I walked the flight of stairs down to the basement and waited for the others to arrive in the elevator.  It was nicely finished and spacious.  There would be room for a playroom, a bar, and even a ping-pong table.

In a room off to the side, there was a modern looking washer and dryer.  I was pleased that it had no markings in English on it.  That would be the perfect excuse for me to never do the laundry.

“Look at this nice closet here in the laundry room,” I said.

“Ha, ha, not the closet,” said Cindy.  “That’s for the Ayi.”

Ayi means “aunt” in Chinese, but it’s also a term typically used for domestic help, like Nannies.

“No!  Really?  We can’t make Lili sleep in here.  There’s barely enough room for a bed.”

“Yes, bed. She very happy here.  And next to laundry machines. Very convenient for the work.” Cindy said, letting her true identity as a real estate agent shine through.

As I climbed the two flights of stairs to the bedroom level, I wondered if Cindy had meant what she said or if she was just spouting another line of her real estate puffery.  I pondered whether this was a human rights violation as I again waited for the others to arrive via the elevator.

Lili had been living with us for a few weeks by that point.  She was from a small village in Sichuan province, had a great attitude and had been pretty much working 24/7 except when she took breaks to sleep.  She cleaned the floors, cooked the meals, did the laundry and helped the kids with their Chinese homework.  She had a great attitude, always smiled, got on well with the kids, and all this for less than $500 a month.

I pondered this for a moment, and thought that perhaps Cindy was right.  Maybe she would be happy in a tiny room next to the laundry machines.  Other people from villages like hers all across China were flocking to the cities in unprecedented numbers for factory jobs that paid far less in far worse conditions.  Many of these poor migrants would toil 10 to 12 hours a day in dingy factories exposed to any number of chemicals, toxins and other hazards.  The work would often be monotonous if not downright mind numbing.  At the end of each day, they would retire to an adjoining equally dingy dormitory building.  And at the end of each month, they would pocket little more than the equivalent of $100.  Thought of in this context, Lili had practically hit the jackpot.  And besides, could there be a better way to spend a day than with my kids?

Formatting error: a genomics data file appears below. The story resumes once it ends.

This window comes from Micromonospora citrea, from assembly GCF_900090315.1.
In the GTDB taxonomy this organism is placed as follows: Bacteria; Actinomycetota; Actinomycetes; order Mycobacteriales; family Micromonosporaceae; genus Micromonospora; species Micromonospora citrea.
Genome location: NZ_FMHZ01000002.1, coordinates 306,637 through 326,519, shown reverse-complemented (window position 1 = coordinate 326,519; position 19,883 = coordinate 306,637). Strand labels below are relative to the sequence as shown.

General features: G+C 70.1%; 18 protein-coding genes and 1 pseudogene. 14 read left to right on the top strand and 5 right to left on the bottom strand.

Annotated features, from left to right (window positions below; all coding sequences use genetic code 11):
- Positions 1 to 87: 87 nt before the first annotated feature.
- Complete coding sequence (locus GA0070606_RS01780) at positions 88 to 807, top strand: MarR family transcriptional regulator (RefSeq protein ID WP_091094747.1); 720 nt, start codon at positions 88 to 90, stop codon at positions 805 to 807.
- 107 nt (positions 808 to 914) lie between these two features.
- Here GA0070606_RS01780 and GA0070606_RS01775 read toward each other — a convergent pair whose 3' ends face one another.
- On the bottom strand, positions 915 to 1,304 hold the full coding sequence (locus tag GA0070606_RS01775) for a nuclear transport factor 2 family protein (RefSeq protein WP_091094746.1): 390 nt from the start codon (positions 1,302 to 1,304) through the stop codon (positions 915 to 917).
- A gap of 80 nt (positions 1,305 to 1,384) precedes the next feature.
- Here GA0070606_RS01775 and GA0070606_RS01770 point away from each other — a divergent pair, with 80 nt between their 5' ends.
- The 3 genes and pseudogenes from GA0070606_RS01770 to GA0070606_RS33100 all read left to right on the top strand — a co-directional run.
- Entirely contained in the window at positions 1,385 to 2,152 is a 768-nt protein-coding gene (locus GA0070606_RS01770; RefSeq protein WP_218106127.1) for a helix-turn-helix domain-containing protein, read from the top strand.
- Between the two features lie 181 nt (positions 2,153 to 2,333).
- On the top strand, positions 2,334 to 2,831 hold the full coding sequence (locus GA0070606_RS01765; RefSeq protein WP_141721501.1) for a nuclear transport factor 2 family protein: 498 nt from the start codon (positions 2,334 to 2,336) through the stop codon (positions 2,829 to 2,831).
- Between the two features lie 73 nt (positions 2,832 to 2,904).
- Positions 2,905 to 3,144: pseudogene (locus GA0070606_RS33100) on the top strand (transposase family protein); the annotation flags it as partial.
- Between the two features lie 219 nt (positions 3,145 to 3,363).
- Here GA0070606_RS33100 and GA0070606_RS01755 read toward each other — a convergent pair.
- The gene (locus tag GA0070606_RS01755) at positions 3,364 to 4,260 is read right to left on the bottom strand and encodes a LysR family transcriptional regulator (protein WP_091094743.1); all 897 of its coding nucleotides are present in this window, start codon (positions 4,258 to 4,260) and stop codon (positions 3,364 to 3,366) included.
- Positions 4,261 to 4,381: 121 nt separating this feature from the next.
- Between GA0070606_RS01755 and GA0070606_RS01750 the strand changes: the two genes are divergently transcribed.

By the time we finished touring the house, I was on board with the idea that Lili indeed would love living next to the laundry machine.

Two blocks away, we had a look at a newer house.  This one was one story taller.  I was thinking that the elevator might actually come in handy when I realized that this house didn’t have one.  I wondered if this was a product of some miscommunication between the architect and the contractor.

“No, you dimwit, I wanted the elevators in the taller houses,” said the contractor.

“Oh, but then the cables would need to be longer, and that would cost more.  To save you money, we put them in the shorter houses,” replied the architect.

I liked the taller house.  And the stairs would help me get into shape.  We quickly signed a rental contract with the owner and were scheduled to move in in about 2 weeks – just before Christmas.  And what perfect timing:  our furniture was on schedule to arrive at the Shanghai port any day now, and would need a week or two to clear customs.

It felt good to have the housing issue settled.  Finally I would be able to devote myself fully to my new job. I had been in my new China role for little more than a month, but perplexing problems were already beginning to form.